Air Force training mission planned during calving season |

Air Force training mission planned during calving season

A B-1 bomber demonstrates a show of force during a joint training exercise at the Powder River Training Complex, Belle Fourche, S.D., Nov. 16, 2016. Air Force aviators and joint terminal attack controllers, along with soldiers from the South Dakota National Guard’s Company C, 1st Battalion, 189th Aviation Regiment, simulated rescuing two injured service members in an urban contested environment.
U.S. Air Force photo by Senior Airman Anania Tekurio |

Producers in the Powder River Training Complex in Montana, North Dakota, South Dakota and Wyoming, will be getting a free air show March 14-16; one that some may not appreciate right in the middle of calving and lambing season.

Just over two years ago, the U.S. Air Force issued a record of decision to expand the airspace for the PRTC to nearly 35,000 square miles, the largest in the U.S. Despite its “extensive review of environmental impacts and public concerns regarding expansion,” some ranchers in the PRTC area are still scratching their heads, especially surrounding the March planned Combat Raider — a large force exercise of military aircraft — that will cover the PRTC area: Powder River One, Powder River Two, Powder River Three, Powder River Four and Gaps A, B and C. (See map at

Producers in the area can expect to see multiple types of aircraft according to the Air Force press release, and along with the noise of the planes, the Combat Raider practices can produce sonic booms.

Clark Blake lives in the Powder River Two area, and said it can get pretty noisy. Blake has his own plane, using it for predator control and ranch checks. While his cattle have, for the most part, become used to the Air Force activities, other producers have not been as lucky.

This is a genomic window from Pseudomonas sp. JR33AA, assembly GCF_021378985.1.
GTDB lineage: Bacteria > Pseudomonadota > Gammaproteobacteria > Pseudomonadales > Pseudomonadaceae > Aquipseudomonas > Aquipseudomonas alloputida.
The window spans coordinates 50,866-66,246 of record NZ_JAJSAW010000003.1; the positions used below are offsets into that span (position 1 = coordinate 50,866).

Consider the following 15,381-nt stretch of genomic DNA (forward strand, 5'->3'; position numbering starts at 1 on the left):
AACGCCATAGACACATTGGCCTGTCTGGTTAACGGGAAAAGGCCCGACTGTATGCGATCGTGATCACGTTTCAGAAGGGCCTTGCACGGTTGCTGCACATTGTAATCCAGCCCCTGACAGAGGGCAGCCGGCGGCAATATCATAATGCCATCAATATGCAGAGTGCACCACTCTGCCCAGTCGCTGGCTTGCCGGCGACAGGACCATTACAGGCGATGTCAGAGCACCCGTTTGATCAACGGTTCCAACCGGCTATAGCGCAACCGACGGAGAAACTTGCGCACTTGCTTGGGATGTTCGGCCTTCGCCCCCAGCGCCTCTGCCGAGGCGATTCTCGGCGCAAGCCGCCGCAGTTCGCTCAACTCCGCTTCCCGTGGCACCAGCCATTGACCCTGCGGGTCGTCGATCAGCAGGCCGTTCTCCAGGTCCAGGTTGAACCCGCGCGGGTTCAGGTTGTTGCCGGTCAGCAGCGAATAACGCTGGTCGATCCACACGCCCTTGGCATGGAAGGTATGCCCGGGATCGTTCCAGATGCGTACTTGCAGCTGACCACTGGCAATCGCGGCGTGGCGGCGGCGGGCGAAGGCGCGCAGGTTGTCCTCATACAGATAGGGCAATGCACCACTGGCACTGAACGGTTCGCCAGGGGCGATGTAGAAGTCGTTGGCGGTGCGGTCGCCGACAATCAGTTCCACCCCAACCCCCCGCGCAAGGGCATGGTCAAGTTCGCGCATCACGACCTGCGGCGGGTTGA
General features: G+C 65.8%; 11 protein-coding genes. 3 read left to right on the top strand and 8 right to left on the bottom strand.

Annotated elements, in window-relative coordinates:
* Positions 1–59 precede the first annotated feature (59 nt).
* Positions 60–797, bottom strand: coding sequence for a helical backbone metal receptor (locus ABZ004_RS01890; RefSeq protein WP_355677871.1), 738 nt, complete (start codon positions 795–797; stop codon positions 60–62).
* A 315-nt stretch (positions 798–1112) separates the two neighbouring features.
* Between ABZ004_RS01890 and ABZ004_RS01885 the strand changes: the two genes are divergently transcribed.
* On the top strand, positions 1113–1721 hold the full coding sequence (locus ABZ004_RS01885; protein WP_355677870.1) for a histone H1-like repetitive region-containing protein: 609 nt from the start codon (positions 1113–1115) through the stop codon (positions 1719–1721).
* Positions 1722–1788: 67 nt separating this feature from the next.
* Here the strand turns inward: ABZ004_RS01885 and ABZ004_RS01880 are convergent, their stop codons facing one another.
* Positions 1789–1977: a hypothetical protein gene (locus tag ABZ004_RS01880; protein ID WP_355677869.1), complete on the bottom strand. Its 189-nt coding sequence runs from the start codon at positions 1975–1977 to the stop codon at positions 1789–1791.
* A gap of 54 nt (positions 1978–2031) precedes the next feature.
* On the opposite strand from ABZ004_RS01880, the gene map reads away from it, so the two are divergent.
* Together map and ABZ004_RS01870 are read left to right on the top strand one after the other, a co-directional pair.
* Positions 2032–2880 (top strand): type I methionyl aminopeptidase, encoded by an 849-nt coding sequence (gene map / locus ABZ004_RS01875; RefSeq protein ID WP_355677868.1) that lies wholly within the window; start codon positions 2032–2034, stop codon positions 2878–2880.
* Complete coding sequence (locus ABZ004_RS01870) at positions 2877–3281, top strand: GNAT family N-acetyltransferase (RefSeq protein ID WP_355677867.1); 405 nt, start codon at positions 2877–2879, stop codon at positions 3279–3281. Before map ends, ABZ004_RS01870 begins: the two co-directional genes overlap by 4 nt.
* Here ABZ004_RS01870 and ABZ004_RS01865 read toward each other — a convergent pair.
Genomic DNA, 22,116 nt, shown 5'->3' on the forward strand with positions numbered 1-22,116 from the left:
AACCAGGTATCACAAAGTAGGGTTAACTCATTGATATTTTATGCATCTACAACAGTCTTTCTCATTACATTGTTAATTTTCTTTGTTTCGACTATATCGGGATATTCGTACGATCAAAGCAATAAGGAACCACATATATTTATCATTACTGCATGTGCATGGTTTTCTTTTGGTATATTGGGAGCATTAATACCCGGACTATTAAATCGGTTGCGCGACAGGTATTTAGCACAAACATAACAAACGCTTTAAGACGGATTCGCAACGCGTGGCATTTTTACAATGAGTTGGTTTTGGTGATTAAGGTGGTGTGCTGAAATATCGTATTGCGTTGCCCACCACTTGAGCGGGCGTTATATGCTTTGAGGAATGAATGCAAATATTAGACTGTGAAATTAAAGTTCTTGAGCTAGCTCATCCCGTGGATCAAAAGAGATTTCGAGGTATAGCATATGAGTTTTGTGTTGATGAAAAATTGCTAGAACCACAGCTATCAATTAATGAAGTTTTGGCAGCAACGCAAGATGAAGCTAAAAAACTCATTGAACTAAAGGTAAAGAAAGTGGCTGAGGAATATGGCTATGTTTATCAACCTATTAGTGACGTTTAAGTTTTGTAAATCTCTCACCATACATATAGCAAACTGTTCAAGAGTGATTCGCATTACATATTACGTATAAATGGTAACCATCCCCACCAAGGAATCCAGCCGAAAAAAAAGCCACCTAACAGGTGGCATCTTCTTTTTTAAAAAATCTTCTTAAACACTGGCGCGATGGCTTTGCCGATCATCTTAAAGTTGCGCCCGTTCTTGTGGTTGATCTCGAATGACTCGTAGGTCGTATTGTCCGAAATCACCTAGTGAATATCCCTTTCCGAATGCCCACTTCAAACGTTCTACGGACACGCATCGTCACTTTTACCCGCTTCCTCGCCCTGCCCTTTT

“We are committed to working with ranchers to address concerns and we will consider individual requests for mitigation efforts — these temporary avoidance requests are evaluated on a case-by-case basis.”Miranda T. Simmons, 2nd Lt, and Chief of Public Affairs, Ellsworth Air Force Base.

“Some ranchers have had problems with calving,” Blake said, sharing neighbor stories of spooked heifers and calving problems.

According to studies by Temple Grandin at Colorado State University, that noise is a legitimate concern.

“Cattle and sheep are more sensitive than people to high frequency noises. The auditory sensitivity of cattle is greatest at 8000 hz and sheep at 7000 hz. The human ear is most sensitive at 1,000 to 3,000 hz. Unexpected loud or novel noises can be highly stressful to livestock. Sheep exposed to exploding firecrackers or noise in a slaughter plant had increased thyroid hormone levels and elevated cortisol. A loud clanging bell from an outdoor telephone will raise a calf’s heart rate 50 to 70 beats per minute,” Grandin writes in her paper at


In addition to the noise, the training includes low-flying aircraft. While the B-1 supersonic activities occur 20,000 feet above sea level, transient fighter supersonic activity can occur at 10,000 feet above ground level.

Jodie McCoid, a rancher near Buffalo, S.D., who is in the turn-around path of the planes, said he wouldn’t have a problem with any of it, if they would stick to those numbers.

“I’ve seen them well below that, but it’s my word against theirs,” McCoid said. “It’s 3,460 here at the house, the hills are roughly 400, and you can see the tops of the planes, so you know they aren’t where they are supposed to be,” he added, sharing that to get over the hills, they have to elevate.

The Air Force sent Tri-State Livestock News a statement, sharing there was no “blanket agreement” on the training during spring calving, but that the vast majority would be conducted at high altitudes.

“We are committed to working with ranchers to address concerns and we will consider individual requests for mitigation efforts — these temporary avoidance requests are evaluated on a case-by-case basis,” said Miranda T. Simmons, 2d Lt, and Chief of Public Affairs, Ellsworth Air Force Base.

The expansion, designed to enable the Air Force to enhance its combat training for B-1 and B-52 aircrews based at Ellsworth Air Force Base in South Dakota, and Minot Air Force Base in North Dakota, is nothing short of a thorn in the side of Roger Meggers, with Baker Airfield, in Baker, Mont. Meggers works primarily in the oilfields, using the PRTC airspace on a daily basis, and says the expansion was more of a want than a necessity, considering the Air Force was doing fine without it for 70 years.